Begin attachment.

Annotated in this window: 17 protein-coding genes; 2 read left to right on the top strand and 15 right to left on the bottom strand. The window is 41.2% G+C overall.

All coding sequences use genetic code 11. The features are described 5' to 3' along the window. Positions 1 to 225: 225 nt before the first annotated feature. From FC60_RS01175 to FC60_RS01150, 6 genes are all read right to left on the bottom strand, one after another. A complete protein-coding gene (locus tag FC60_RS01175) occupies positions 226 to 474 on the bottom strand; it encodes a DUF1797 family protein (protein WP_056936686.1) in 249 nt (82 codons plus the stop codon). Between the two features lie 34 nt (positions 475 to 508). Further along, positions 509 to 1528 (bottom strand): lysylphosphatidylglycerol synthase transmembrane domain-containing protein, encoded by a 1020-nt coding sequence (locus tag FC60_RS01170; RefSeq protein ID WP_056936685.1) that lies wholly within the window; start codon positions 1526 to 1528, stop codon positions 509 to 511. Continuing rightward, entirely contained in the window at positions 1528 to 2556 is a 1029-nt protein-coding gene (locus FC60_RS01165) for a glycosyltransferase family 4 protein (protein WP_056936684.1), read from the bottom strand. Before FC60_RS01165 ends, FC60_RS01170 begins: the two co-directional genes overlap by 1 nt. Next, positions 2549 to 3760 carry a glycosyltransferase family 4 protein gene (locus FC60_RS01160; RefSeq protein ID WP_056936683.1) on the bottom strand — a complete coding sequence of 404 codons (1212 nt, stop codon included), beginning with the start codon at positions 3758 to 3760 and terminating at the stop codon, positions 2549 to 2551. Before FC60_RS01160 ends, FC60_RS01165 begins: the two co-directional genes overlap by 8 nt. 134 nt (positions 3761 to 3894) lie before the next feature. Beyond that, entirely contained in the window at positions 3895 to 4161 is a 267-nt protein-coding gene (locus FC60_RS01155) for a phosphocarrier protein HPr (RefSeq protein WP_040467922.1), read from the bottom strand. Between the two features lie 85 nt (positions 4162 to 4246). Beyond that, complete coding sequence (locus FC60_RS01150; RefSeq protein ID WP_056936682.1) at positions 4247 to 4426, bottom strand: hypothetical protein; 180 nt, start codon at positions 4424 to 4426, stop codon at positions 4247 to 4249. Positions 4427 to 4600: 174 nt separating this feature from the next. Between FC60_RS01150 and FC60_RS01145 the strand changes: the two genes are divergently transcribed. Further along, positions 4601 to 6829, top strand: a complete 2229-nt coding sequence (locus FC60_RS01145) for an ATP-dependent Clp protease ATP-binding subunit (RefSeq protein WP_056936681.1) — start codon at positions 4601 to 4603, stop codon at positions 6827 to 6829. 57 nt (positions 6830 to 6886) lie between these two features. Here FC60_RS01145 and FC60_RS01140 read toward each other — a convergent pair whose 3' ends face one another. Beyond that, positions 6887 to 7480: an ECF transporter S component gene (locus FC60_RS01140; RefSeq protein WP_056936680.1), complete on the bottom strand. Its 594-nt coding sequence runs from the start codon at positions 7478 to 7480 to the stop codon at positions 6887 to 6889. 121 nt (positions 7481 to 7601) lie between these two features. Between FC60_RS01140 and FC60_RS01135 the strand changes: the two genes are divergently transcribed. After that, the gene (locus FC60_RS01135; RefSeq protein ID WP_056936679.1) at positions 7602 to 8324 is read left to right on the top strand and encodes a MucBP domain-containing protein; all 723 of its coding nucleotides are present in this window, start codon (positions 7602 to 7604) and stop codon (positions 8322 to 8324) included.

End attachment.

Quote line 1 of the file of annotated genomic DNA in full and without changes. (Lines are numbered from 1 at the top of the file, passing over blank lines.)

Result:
Annotated in this window: 17 protein-coding genes; 2 read left to right on the top strand and 15 right to left on the bottom strand. The window is 41.2% G+C overall.